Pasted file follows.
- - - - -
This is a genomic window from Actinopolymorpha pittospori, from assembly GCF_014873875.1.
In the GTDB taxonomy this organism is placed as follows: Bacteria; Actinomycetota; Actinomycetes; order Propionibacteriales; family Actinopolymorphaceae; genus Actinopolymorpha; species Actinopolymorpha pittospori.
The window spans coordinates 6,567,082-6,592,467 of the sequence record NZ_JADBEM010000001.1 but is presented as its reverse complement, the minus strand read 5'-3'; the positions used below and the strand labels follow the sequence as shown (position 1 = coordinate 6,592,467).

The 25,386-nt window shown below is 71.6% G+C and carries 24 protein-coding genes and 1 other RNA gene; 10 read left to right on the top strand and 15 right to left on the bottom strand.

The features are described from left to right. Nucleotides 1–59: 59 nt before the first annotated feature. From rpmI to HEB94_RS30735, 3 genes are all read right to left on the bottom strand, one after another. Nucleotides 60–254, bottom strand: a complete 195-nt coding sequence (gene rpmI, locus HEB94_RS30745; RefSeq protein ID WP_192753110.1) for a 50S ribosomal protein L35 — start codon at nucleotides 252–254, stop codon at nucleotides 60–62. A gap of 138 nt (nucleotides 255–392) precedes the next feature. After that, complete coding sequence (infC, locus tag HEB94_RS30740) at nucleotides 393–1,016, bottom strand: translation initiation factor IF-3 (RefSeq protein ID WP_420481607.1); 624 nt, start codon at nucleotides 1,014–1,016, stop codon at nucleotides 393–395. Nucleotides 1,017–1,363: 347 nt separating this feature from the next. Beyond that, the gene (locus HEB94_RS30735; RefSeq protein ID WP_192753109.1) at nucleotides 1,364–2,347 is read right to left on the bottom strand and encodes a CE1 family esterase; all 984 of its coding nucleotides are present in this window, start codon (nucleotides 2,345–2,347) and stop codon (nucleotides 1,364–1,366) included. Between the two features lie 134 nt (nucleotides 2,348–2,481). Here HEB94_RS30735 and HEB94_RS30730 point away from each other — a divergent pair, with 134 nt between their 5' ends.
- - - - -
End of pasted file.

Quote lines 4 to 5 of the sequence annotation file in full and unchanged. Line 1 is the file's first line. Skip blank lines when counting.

The 25,386-nt window shown below is 71.6% G+C and carries 24 protein-coding genes and 1 other RNA gene; 10 read left to right on the top strand and 15 right to left on the bottom strand.

The features are described from left to right. Nucleotides 1–59: 59 nt before the first annotated feature. From rpmI to HEB94_RS30735, 3 genes are all read right to left on the bottom strand, one after another. Nucleotides 60–254, bottom strand: a complete 195-nt coding sequence (gene rpmI, locus HEB94_RS30745; RefSeq protein ID WP_192753110.1) for a 50S ribosomal protein L35 — start codon at nucleotides 252–254, stop codon at nucleotides 60–62. A gap of 138 nt (nucleotides 255–392) precedes the next feature. After that, complete coding sequence (infC, locus tag HEB94_RS30740) at nucleotides 393–1,016, bottom strand: translation initiation factor IF-3 (RefSeq protein ID WP_420481607.1); 624 nt, start codon at nucleotides 1,014–1,016, stop codon at nucleotides 393–395. Nucleotides 1,017–1,363: 347 nt separating this feature from the next. Beyond that, the gene (locus HEB94_RS30735; RefSeq protein ID WP_192753109.1) at nucleotides 1,364–2,347 is read right to left on the bottom strand and encodes a CE1 family esterase; all 984 of its coding nucleotides are present in this window, start codon (nucleotides 2,345–2,347) and stop codon (nucleotides 1,364–1,366) included. Between the two features lie 134 nt (nucleotides 2,348–2,481). Here HEB94_RS30735 and HEB94_RS30730 point away from each other — a divergent pair, with 134 nt between their 5' ends.